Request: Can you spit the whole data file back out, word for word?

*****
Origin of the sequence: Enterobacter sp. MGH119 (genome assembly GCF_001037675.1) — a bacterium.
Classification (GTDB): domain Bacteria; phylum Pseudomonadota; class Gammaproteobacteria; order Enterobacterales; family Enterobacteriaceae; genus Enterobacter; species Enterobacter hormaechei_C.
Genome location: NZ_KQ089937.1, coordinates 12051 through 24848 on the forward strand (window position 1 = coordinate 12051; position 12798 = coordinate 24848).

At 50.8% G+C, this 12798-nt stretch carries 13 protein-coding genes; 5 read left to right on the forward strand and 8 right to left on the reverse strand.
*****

Origin of the sequence: Enterobacter sp. MGH119 (genome assembly GCF_001037675.1) — a bacterium.
Classification (GTDB): domain Bacteria; phylum Pseudomonadota; class Gammaproteobacteria; order Enterobacterales; family Enterobacteriaceae; genus Enterobacter; species Enterobacter hormaechei_C.
Genome location: NZ_KQ089937.1, coordinates 12051 through 24848 on the forward strand (window position 1 = coordinate 12051; position 12798 = coordinate 24848).

At 50.8% G+C, this 12798-nt stretch carries 13 protein-coding genes; 5 read left to right on the forward strand and 8 right to left on the reverse strand.